Lemkau had been the co-head of the Investment Banking Division (IBD) of The Goldman Sachs Group since 2017 and was a member of the firm’s management committee. He previously served as Goldman Sachs’ co-head of Global Mergers & Acquisitions, global co-head of the Technology, Media and Telecom Group, global co-head of the Healthcare Group and IBD’s chief operating officer.
Lemkau said in a statement the MSD team “has a great opportunity to expand its existing strategies where the firm already has been successful, as well as consider new areas of opportunity.”
Lemkau was a trusted family adviser to Dell, 55, when the founder, chairman and chief of Dell Technologies took his $92.2 billion company private, for $24.4 billion in 2013 in the biggest management buyout since the Great Recession, then public again in 2018.
Dell, worth $37.6 billion, said as there were opportunities for substantial continued growth, “this is an optimal time for a leader like Gregg Lemkau to join MSD Partners to help direct its strategy and execution. I’ve known Gregg for a number of years and think that he will be a great fit for the culture that has been built at MSD over two decades.”
Next-generation chairman Koo Kwang-mo shakes up LG Corporation
The fourth-generation principal of the sprawling family-controlled South Korean conglomerate LG Corporation will preside over the reorganisation of five affiliates into a new holding company in 2021.
The holding company of the fourth-largest Chaebol in South Korea announced this week it will spin off five affiliates in May, including trading company LG International Corp, flooring manufacturer LG Hausys and display chip maker Silicon Works Company. The affiliates will be covered in a new holding firm under the control of Koo Bon-joon (pictured below), 68, a grandson of LG’s founder Koo In-hwoi. The new holding company will eventually separate from LG Corporation.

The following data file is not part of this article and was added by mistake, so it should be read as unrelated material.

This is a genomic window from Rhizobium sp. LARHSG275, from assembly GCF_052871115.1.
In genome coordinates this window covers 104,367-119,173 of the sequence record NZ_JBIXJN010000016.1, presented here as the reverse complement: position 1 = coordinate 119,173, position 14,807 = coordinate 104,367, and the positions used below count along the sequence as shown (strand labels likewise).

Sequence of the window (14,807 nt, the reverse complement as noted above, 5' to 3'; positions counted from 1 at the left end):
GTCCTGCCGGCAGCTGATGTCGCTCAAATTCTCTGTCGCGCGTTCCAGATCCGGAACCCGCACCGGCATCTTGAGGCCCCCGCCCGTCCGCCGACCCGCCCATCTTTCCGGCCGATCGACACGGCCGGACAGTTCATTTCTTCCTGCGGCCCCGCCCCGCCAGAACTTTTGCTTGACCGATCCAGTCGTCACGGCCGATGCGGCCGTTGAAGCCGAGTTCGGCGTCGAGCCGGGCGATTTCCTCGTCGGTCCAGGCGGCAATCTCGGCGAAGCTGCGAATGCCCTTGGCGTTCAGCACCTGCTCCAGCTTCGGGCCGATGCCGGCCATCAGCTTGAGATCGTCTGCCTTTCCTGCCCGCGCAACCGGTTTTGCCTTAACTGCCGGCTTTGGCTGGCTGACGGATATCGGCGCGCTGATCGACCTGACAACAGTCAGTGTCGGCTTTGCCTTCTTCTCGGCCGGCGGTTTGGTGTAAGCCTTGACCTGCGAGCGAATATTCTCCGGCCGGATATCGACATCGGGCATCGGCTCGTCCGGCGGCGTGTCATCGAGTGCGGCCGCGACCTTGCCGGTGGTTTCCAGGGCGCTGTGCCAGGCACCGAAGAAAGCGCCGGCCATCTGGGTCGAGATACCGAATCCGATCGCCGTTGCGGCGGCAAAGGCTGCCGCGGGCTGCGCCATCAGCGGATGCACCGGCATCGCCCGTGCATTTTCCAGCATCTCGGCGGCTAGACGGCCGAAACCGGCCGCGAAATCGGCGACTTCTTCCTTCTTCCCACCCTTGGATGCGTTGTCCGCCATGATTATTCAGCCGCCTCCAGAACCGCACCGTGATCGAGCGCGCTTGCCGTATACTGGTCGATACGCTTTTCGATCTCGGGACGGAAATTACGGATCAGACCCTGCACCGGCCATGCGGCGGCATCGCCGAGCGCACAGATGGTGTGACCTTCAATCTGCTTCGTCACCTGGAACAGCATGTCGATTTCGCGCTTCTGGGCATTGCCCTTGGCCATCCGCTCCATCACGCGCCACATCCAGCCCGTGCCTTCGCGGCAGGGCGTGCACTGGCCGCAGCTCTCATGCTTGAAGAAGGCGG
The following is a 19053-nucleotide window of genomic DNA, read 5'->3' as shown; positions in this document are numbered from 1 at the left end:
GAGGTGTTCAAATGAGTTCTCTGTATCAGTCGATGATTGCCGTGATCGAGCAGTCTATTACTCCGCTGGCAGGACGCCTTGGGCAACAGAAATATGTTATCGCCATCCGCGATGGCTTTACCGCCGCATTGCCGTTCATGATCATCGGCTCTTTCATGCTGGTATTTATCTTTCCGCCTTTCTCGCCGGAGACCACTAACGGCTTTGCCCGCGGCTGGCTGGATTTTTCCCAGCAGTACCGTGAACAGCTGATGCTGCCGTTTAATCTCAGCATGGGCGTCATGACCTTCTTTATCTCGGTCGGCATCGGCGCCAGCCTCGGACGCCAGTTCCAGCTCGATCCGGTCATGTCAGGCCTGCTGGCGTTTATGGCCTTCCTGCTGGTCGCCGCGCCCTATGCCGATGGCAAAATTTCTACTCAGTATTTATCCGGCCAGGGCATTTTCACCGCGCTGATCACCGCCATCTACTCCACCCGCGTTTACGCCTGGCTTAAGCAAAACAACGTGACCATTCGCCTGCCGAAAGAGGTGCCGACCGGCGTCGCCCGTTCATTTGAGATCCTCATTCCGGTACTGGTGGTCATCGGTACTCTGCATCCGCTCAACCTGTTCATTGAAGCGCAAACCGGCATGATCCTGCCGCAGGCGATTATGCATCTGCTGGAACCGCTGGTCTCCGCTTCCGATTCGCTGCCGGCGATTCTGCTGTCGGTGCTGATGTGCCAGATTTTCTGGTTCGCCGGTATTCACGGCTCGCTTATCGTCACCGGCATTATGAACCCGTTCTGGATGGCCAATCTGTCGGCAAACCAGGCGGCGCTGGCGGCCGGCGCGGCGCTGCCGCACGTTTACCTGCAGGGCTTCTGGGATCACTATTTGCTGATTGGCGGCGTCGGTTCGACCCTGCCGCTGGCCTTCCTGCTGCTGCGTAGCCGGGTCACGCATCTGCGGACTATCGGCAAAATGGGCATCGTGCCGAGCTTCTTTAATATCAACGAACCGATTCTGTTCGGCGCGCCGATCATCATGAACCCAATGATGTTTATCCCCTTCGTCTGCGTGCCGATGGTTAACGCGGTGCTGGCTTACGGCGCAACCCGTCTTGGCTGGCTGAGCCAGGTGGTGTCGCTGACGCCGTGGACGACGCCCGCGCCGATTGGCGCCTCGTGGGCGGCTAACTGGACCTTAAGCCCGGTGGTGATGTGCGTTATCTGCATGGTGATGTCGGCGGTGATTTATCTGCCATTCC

LG Corp is led by Koo Bon-joon’s fourth-generation nephew, Koo Kwang-mo (pictured above). The 42-year-old is the adopted only son and inheritor of shares of LG chairman Koo Bon-Moo upon his death aged 73 in 2018. Koo Bon-joon stepped down as group vice chairman after his brother’s death in 2018 to make way for his nephew under LG Corporation’s “first son-only” rule of succession.
Like the Lee family behind fellow chaebol Samsung, the Kwang-mo family was hit by South Korea’s tough death taxes. The bill can cost up to 50% when an inheritance exceeds $2.7 million and 15% more where the shares to be inherited are owned by the firm’s largest shareholder.
Koo Kwang-mo and his two sisters were handed the record tax bill of KRW 921.5 billion ($833 million) to be paid over five years.
LG Corporation has assets worth KRW 9.8 trillion ($8.8 billion) across its electronics, car battery and phone display interests. The proposed new holding firm will have assets of KRW 900 billion ($814 million) and was expected to be listed on the country's stock market in late May 2021.
LG Electronics, the corporation’s flagship affiliate, announced last month its third-quarter 2020 consolidated revenue was KRW 16.92 trillion ($14 billion) with an operating profit of KRW 959 billion ($807 million). Both sales and profits were the highest for a third quarter in the 62-year history of the electronics division. Led by strong growth in home appliances and home entertainment, overall sales increased 8% and operating income improved by 23% compared with the same period last year.